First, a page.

It was October 1996 when a little known manager by the name of Arsene Wenger was appointed manager at Arsenal arriving from Chinese club Grampus Eight. Fans, commentators and just about anybody with a view on football were wondering who this man was? This man that looked more like a head teacher than a football manager. Eyebrows were raised. However, this image really should have given us a clue as to the hidden depths of what we now know to be Arsenal’s longest serving and most successful manager – Le Professeur.
The skepticism surrounding the appointment of Wenger was not to last as just 10 months into his tenure he had assembled a team that was to challenge and succeed. The 97/98 season saw Arsenal win the double, a Premier League crown and an F.A cup winners medal. The 01/02 season saw Arsenal achieve the ‘double, double’ where league and cup success was achieved in a season for the second time. The good times at Arsenal were still going under Wenger but they were to get even better in the 03/04 season which ended them being crowned ‘The Invicibles’. Arsenal managed to eclipse Nottingham Forrest’s record of 42 games unbeaten which had stood for 26 years to achieve 49 games, won 36, drawn 13 and lost none.
Arsenal under Wenger were growing not only as a football team but as a football club. Their success meant that there was potential to build on that and challenge to be one of footballs’ super powers. They had outgrown Highbury, their home since the formation of the club and in May 2006 fans and players said their goodbyes and said hello to their new home. The Emirates. This emotional wrench was based on Wengers’ fore-site, he knew that the only way Arsenal were going to challenge for years to come was to look after the business side of thing too. This however meant taking care of the finances and not blowing big lumps of cash on marquee players. This is Wenger’s philosophy though, he has spent his tenure churning out player after player from the youth ranks whilst maintaining a high level of consistency in terms of domestic league standings, cup success and European qualification. In 2006 they reached the champions league final where they faced Barcelona, they were 13 minutes away from victory when Samuel Eto and Julliano Belletti won the game for Barcelona and Sol Campbell’s goal was to be not enough for the gunners.
With unquestioned stability, success, money in the bank, good players and when at the top of their game some of the best football you are likely to see, why are a growing minority of Arsenal fans wanting to see the back of the man that has given them all of that and continues to do so? In total Wenger has delivered 3 Premier League titles, 6 FA Cups, 6 Community shields, 1 Champions League Final and an impressive run of finishing in the top four in every season since he took over.
Stability and consistency are not to undervalued especially in the ever more competitive league like the Premier league, but it seems that now its the success that Arsenal fans believe they have an entitlement to. Not everybody can win everything over and over, not even the ‘special one’ was immune to demise having been sacked halfway through a season where they were defending champions. Liverpool are another example of what instability does, for at least two decades they have had a sprinkling of success but without that stability and consistency you wont get so much as an invitation to winning things. Manchester Utd are now also finding out how difficult life is without stability and consistency, they are now mere mortals, no longer feared and no longer winning games before they are kicked off. Why? Because they had a figure in Sir Alex Ferguson who was that person who delivered good football, healthy bank balance, a big stadium and player after player coming through to the first team, does this remind you of anyone? Manchester city have tried another route, a rich owner with deep pockets. City might be seeing some good football but are they seeing continued academy players? Winning every trophy going? The same manager since the owner came in? No. They’ve had success but they’ve also had failures. For the money that has been spent at the Etihad they should be walking over teams consistently.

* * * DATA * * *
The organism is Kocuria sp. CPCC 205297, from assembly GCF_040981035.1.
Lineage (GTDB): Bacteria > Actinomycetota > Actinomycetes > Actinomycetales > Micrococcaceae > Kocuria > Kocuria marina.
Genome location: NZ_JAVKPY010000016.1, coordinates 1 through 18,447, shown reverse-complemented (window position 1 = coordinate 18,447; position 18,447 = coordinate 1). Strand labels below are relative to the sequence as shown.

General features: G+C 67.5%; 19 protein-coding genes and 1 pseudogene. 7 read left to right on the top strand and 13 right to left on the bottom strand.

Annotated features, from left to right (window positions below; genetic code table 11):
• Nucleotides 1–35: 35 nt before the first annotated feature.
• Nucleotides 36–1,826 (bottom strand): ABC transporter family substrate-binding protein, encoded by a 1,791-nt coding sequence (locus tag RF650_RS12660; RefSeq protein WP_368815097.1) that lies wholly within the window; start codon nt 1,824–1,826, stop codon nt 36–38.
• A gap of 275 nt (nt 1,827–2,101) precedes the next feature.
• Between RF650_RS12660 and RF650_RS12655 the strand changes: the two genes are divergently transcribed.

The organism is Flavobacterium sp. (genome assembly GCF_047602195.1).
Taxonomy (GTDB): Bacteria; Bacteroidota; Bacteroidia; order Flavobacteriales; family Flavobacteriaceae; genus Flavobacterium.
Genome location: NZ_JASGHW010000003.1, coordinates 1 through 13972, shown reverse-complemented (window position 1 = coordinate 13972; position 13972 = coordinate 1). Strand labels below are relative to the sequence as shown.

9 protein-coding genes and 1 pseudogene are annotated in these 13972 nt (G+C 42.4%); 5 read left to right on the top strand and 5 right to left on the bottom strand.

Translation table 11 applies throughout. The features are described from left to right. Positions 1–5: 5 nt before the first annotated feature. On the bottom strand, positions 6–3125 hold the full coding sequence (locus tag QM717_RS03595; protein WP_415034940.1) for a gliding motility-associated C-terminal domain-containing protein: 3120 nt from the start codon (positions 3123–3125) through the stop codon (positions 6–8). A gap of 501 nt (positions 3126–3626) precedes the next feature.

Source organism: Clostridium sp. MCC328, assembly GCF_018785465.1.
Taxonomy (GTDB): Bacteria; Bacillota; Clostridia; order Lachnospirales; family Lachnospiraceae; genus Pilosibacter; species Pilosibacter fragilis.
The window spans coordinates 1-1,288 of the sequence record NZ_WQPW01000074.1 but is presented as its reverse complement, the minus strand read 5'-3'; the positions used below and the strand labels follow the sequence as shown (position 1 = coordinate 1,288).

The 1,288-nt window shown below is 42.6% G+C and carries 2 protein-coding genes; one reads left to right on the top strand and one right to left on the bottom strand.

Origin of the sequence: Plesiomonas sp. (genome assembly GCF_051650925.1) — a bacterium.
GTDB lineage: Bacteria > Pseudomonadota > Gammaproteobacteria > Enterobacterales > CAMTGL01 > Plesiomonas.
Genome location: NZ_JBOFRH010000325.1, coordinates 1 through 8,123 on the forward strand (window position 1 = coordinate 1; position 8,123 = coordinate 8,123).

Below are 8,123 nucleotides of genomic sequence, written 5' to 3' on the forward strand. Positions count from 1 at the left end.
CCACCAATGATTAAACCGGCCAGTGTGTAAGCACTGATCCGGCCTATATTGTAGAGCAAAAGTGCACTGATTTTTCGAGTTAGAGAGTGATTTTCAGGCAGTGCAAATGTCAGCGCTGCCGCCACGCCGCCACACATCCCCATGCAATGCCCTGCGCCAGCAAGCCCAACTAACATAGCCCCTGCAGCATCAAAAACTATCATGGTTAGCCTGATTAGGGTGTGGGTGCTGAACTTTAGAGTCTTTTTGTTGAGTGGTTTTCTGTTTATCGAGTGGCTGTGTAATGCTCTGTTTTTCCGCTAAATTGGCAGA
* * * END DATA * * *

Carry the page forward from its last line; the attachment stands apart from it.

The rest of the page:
Arsene Wenger embodies the modern day ‘manager’ he is the coach, the father figure, the manager, the accountant, the bank manager and the deliverer. Wenger was well ahead of the game and can be thanked by many for bringing standards of sports science, nutrition and coaching to those around him. He blazed the trail then other followed. His old adversary Sir Alex came to respect Wenger because he knew he was made in the same mould – differing personalities but equals when it came to attention to detail and looking after the club they love. All those fans calling for Arsene to go might have short memories and should be careful what they wish for because potential wilderness beckons without ‘Le Professeur’